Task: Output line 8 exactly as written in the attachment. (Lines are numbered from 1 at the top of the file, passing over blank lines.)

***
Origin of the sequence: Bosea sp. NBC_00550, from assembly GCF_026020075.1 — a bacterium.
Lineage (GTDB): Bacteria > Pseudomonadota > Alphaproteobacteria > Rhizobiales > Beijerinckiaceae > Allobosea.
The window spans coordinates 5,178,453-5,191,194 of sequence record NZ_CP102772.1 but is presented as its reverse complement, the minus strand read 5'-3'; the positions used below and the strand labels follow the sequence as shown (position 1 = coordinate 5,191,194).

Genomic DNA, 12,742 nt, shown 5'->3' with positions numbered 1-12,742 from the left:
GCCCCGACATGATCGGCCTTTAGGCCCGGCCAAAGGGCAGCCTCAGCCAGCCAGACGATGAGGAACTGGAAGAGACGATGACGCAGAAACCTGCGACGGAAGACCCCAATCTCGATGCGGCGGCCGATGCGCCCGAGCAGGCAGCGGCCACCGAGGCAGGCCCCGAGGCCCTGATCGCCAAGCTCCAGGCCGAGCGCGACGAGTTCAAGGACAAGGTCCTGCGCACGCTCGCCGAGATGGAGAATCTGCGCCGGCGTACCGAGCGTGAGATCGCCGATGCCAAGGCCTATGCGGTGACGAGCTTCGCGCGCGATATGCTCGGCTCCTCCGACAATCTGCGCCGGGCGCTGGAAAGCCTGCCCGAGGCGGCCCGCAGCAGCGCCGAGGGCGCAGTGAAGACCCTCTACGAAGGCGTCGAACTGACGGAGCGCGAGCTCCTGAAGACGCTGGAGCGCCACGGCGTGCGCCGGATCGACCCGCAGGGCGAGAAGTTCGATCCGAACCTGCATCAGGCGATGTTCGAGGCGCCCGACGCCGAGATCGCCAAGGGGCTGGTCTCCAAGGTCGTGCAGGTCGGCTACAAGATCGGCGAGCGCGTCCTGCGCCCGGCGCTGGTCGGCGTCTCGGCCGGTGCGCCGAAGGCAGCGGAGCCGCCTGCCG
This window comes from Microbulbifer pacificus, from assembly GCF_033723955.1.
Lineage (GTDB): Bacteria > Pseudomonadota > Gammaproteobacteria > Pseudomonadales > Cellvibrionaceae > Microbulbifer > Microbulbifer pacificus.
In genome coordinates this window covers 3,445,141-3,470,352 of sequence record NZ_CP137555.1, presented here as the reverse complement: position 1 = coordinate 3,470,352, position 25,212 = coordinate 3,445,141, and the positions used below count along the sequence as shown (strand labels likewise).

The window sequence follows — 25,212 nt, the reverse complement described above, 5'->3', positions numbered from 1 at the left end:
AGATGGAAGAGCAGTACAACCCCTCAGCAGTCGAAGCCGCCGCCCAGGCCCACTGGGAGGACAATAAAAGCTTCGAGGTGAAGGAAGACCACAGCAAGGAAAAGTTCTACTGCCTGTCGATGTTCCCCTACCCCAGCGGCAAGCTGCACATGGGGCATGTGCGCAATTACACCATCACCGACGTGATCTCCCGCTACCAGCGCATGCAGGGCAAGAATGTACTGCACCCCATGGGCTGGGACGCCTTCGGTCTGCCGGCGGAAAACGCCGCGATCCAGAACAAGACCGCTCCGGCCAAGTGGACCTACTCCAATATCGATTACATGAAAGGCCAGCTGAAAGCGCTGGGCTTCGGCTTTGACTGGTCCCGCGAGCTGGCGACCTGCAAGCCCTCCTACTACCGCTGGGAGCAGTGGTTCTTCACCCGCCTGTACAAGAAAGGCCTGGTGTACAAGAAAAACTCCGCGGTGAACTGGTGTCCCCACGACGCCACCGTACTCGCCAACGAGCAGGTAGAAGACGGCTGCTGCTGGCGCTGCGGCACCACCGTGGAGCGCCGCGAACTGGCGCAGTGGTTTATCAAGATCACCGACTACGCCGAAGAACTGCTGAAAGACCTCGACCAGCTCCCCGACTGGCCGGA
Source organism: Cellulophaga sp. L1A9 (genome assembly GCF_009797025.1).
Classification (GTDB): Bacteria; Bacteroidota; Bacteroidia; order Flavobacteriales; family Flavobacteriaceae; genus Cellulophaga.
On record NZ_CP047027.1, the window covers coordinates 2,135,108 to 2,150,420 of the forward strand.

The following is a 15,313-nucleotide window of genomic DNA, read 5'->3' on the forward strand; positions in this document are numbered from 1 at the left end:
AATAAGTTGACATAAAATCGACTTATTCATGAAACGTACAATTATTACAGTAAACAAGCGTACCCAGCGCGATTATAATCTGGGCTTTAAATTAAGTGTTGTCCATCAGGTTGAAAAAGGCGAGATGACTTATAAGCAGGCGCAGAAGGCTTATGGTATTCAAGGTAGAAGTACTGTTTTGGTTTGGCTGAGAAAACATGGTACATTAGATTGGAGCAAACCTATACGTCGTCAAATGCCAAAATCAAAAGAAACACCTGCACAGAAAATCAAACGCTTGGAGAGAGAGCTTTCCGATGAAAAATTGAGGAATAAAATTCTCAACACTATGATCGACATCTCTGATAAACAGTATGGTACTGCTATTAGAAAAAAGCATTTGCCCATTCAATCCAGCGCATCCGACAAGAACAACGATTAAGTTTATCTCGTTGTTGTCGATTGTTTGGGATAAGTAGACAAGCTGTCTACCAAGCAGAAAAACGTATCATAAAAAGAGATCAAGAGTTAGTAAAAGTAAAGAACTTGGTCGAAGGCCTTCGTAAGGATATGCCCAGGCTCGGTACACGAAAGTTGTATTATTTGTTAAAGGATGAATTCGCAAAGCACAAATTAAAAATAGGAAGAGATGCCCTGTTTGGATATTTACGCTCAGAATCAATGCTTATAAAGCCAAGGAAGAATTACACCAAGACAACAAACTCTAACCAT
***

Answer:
In genome coordinates this window covers 3,445,141-3,470,352 of sequence record NZ_CP137555.1, presented here as the reverse complement: position 1 = coordinate 3,470,352, position 25,212 = coordinate 3,445,141, and the positions used below count along the sequence as shown (strand labels likewise).